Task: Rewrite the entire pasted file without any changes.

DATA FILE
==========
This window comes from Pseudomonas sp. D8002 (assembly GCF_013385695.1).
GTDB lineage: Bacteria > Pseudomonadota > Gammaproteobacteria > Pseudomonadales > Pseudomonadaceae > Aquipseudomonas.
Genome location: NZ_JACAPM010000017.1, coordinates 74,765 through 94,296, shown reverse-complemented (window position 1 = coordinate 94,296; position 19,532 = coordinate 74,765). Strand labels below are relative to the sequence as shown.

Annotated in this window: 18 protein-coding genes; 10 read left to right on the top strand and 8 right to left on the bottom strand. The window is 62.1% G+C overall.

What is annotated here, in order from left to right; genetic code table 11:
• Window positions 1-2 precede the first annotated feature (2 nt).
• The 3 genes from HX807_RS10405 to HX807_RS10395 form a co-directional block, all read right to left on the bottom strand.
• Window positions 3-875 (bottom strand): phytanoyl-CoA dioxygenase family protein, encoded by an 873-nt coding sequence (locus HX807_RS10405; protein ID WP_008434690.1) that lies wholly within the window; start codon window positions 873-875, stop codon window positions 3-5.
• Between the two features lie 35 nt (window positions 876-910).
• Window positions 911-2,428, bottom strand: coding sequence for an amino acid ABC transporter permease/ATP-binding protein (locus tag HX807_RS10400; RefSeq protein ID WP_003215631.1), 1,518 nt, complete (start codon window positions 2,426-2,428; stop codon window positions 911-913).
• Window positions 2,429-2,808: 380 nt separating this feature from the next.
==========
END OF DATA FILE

This window comes from Pseudomonas sp. D8002 (assembly GCF_013385695.1).
GTDB lineage: Bacteria > Pseudomonadota > Gammaproteobacteria > Pseudomonadales > Pseudomonadaceae > Aquipseudomonas.
Genome location: NZ_JACAPM010000017.1, coordinates 74,765 through 94,296, shown reverse-complemented (window position 1 = coordinate 94,296; position 19,532 = coordinate 74,765). Strand labels below are relative to the sequence as shown.

Annotated in this window: 18 protein-coding genes; 10 read left to right on the top strand and 8 right to left on the bottom strand. The window is 62.1% G+C overall.

What is annotated here, in order from left to right; genetic code table 11:
• Window positions 1-2 precede the first annotated feature (2 nt).
• The 3 genes from HX807_RS10405 to HX807_RS10395 form a co-directional block, all read right to left on the bottom strand.
• Window positions 3-875 (bottom strand): phytanoyl-CoA dioxygenase family protein, encoded by an 873-nt coding sequence (locus HX807_RS10405; protein ID WP_008434690.1) that lies wholly within the window; start codon window positions 873-875, stop codon window positions 3-5.
• Between the two features lie 35 nt (window positions 876-910).
• Window positions 911-2,428, bottom strand: coding sequence for an amino acid ABC transporter permease/ATP-binding protein (locus tag HX807_RS10400; RefSeq protein ID WP_003215631.1), 1,518 nt, complete (start codon window positions 2,426-2,428; stop codon window positions 911-913).
• Window positions 2,429-2,808: 380 nt separating this feature from the next.